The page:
In a 2015 study carried out by two researchers and detailed in a report by the Census Bureau, Close M. M-C and Heggeness M.L used the term ‘manning-up or womaning down’ to describe the conscious or unconscious decision by couples in an opposite-sex relationship’, to report earning more and earning less. The men reported an average of 2.9% increase, and the woman said a lesser earning average of 1.5% to the U.S. Census Bureau. The researchers concluded that social norms affect the perception of their desirability. In an article by the New York Times, a Harvard sociology professor, Alexandra Killewald, revealed that certain beliefs about gender roles and earnings have remained over time – the notion that men are providers, while the idea that women are homemakers have become less popular over time.
According to the report findings 2017 Pew Research Center survey, almost a third of women living with or married to a man contribute to part of their earnings. The same study revealed that most of the respondents said it is essential for a man to support his family, while they did not have the same expectation of the female. Experts in the field, such as financial advisers and therapists like Dr. Dawn Delavallade, a physician, author, and therapist, who wrote the book – She makes More, inside the mind of female breadwinners, propose ways to manage this new phenomenon among Americans. For a new concept, relevant resources are essential to help women in similar circumstances navigate this emerging trail, which results in high divorce rates, resentment, heartbreak, mistrust.
Suggestions for management include:
- Managing expectations: Address financial assumptions and roles in all relationships between couples by presenting, discussing, and agreeing. Otherwise, it becomes the elephant in the room and causes unimaginable problems. However, when approached, expect some level of discomfort to address the issue regardless.
- Share responsibilities: Relationships where couples share all aspects of duties’ fairly’ are more healthy and less prone to a break-up. In a New York Times report, Associate Professor in Kansas State University, Sonya Britt-Lutter, recommended in her program, making a list of duties and assigning responsibilities, discuss possible changes and scenarios (risks and assumptions) and review annually to accommodate needs and changes.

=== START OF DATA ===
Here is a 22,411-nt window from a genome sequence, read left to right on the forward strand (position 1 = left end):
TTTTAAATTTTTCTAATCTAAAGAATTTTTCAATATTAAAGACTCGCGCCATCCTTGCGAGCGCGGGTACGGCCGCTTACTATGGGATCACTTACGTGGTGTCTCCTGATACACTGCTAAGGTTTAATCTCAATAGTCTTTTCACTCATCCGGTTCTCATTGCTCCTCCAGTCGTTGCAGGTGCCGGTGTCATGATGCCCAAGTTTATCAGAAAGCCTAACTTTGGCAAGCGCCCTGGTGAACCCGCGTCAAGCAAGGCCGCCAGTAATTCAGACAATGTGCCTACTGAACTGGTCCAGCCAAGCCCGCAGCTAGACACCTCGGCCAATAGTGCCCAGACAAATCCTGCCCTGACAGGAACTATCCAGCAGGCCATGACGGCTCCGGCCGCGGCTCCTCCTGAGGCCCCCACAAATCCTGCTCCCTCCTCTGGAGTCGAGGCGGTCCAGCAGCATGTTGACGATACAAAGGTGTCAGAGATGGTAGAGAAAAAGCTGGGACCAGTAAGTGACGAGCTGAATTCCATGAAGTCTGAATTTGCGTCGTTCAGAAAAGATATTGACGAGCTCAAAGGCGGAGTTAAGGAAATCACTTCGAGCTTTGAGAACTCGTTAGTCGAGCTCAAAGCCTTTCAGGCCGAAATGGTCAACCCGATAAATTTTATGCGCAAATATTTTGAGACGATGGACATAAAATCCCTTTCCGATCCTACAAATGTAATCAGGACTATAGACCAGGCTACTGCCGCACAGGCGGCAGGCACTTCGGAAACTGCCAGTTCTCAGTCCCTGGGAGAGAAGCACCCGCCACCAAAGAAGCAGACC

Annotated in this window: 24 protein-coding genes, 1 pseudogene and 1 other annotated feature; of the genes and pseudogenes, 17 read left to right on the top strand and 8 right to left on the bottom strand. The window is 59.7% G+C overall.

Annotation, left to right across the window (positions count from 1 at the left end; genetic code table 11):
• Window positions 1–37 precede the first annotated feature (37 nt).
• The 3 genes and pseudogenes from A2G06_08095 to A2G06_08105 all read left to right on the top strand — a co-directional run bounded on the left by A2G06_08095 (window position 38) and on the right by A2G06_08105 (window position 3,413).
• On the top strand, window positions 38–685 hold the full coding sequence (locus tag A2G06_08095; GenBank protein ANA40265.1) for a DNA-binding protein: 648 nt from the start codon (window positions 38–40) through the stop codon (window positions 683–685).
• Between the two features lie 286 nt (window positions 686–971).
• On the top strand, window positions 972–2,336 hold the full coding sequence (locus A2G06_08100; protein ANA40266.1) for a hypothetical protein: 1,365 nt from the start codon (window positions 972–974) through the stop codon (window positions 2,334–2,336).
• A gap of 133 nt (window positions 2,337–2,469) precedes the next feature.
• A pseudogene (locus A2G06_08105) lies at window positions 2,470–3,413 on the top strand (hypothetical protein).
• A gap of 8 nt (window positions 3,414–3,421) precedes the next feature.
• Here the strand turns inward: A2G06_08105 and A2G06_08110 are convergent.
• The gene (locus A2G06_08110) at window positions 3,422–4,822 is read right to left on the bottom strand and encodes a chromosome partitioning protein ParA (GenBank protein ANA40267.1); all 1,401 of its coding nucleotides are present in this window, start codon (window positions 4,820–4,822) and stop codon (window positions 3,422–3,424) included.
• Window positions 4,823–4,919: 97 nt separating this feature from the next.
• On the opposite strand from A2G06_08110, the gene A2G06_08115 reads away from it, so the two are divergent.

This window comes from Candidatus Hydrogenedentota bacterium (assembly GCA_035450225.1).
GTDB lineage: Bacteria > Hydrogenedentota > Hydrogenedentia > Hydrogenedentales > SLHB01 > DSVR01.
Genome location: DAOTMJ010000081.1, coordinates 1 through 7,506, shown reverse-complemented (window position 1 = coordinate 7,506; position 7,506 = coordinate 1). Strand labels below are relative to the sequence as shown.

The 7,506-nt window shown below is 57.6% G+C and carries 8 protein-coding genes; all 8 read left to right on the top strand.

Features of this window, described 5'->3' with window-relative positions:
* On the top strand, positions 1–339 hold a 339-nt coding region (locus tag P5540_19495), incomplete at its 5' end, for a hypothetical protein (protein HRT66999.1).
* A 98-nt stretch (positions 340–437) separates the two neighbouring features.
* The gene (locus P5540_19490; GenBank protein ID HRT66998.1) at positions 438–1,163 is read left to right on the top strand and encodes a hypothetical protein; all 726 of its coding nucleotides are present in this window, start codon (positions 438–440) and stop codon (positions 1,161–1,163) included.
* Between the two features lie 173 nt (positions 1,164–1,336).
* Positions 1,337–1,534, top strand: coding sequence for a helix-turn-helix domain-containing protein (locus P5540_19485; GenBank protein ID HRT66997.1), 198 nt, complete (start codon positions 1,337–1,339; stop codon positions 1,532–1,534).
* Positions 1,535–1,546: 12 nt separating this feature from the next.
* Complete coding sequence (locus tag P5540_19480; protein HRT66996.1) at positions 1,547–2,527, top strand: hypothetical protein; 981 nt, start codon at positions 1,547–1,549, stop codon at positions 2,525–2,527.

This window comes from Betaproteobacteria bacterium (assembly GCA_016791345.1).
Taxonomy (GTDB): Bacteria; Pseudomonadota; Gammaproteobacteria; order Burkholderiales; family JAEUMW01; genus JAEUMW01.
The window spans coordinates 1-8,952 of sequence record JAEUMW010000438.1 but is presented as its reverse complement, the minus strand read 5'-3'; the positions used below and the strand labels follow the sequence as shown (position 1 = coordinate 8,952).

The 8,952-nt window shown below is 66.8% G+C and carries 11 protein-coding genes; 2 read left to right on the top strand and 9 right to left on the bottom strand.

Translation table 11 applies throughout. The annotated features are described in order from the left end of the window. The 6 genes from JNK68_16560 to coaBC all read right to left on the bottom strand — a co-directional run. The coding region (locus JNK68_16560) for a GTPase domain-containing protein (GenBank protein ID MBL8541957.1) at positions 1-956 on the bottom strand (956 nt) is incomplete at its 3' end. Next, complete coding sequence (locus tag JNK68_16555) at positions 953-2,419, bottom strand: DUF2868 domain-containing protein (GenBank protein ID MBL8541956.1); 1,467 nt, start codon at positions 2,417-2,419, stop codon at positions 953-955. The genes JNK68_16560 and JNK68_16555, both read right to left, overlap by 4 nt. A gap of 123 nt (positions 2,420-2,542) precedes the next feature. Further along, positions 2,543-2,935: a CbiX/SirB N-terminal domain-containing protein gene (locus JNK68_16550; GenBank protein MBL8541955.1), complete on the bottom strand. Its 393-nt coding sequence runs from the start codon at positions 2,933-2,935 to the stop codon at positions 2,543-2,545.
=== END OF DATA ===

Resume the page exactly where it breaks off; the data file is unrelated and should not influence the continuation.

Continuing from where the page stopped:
- Share goals but retain some level of independence: Agree on primary financial goals that both parties will contribute towards and allow each other to maintain some finances that each person can use as they deem appropriate without questioning from the partner. That way, both parties feel heard, and resentment does not build over time. A few experts recommend that couples decide on a dollar threshold that requires both parties’ input before spending. Research shows that regardless of who the breadwinner is, making financial decisions without a partner’s input often results in conflicts.
Beyond these necessary steps, couples must seek the services of experts who specializes in working with breadwinners, helping them manage their relationships through the process of soul-searching, understanding their partners’ needs, and dealing with toxic behavior that destroys their relationships.
If all fails, consider Witherspoon’s advice about a story about how her daughter once came home from second grade in tears over a comment about money. Witherspoon said Ava felt “so embarrassed” at the time when classmates brought up the fact that her mother was one of the highest-paid actresses in Hollywood.
“I said, ‘Don’t ever feel ashamed of a woman making money.’ There are women all over this world who don’t have an opportunity or education or the ability to make money,” said Witherspoon, who is also mom to 8-year-old son Tennessee with husband, Jim Toth. “And the more women who make more money will give more money away, will take care of their societies, will take care of their communities, will do more with that money. So don’t ever feel bad about your mom making money, and don’t ever feel bad if you make money, and don’t feel embarrassed or ashamed if it’s more than your partner.”
“[I have] an interesting relationship with the word power,” she continued. “I just hope in my lifetime, I can help more women make more money. Financial stability is freedom.”
Go get yours, woman!